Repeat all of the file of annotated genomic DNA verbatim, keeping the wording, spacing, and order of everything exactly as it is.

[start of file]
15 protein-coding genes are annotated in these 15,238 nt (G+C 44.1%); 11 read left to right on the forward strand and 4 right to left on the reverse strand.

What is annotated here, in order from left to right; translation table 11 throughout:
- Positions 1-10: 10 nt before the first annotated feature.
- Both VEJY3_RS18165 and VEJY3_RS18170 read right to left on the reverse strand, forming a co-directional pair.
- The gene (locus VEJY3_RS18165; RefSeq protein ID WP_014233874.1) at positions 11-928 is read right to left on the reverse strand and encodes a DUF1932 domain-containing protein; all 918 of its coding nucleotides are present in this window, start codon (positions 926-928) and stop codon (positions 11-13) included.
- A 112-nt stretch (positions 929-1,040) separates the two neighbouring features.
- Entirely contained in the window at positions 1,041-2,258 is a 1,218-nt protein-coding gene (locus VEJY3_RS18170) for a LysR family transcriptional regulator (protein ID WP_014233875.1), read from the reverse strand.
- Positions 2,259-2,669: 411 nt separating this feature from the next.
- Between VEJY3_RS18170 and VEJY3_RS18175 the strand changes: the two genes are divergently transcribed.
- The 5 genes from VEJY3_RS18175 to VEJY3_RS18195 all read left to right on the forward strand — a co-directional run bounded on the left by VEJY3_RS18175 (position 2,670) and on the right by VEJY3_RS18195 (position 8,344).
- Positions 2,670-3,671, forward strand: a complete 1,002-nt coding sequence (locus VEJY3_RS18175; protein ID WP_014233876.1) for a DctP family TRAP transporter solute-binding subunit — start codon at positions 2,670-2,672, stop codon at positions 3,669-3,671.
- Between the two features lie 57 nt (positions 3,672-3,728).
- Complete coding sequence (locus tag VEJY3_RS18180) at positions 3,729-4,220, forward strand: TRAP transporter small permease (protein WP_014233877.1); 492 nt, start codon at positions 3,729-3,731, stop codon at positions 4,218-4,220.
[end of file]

15 protein-coding genes are annotated in these 15,238 nt (G+C 44.1%); 11 read left to right on the forward strand and 4 right to left on the reverse strand.

What is annotated here, in order from left to right; translation table 11 throughout:
- Positions 1-10: 10 nt before the first annotated feature.
- Both VEJY3_RS18165 and VEJY3_RS18170 read right to left on the reverse strand, forming a co-directional pair.
- The gene (locus VEJY3_RS18165; RefSeq protein ID WP_014233874.1) at positions 11-928 is read right to left on the reverse strand and encodes a DUF1932 domain-containing protein; all 918 of its coding nucleotides are present in this window, start codon (positions 926-928) and stop codon (positions 11-13) included.
- A 112-nt stretch (positions 929-1,040) separates the two neighbouring features.
- Entirely contained in the window at positions 1,041-2,258 is a 1,218-nt protein-coding gene (locus VEJY3_RS18170) for a LysR family transcriptional regulator (protein ID WP_014233875.1), read from the reverse strand.
- Positions 2,259-2,669: 411 nt separating this feature from the next.
- Between VEJY3_RS18170 and VEJY3_RS18175 the strand changes: the two genes are divergently transcribed.
- The 5 genes from VEJY3_RS18175 to VEJY3_RS18195 all read left to right on the forward strand — a co-directional run bounded on the left by VEJY3_RS18175 (position 2,670) and on the right by VEJY3_RS18195 (position 8,344).
- Positions 2,670-3,671, forward strand: a complete 1,002-nt coding sequence (locus VEJY3_RS18175; protein ID WP_014233876.1) for a DctP family TRAP transporter solute-binding subunit — start codon at positions 2,670-2,672, stop codon at positions 3,669-3,671.
- Between the two features lie 57 nt (positions 3,672-3,728).
- Complete coding sequence (locus tag VEJY3_RS18180) at positions 3,729-4,220, forward strand: TRAP transporter small permease (protein WP_014233877.1); 492 nt, start codon at positions 3,729-3,731, stop codon at positions 4,218-4,220.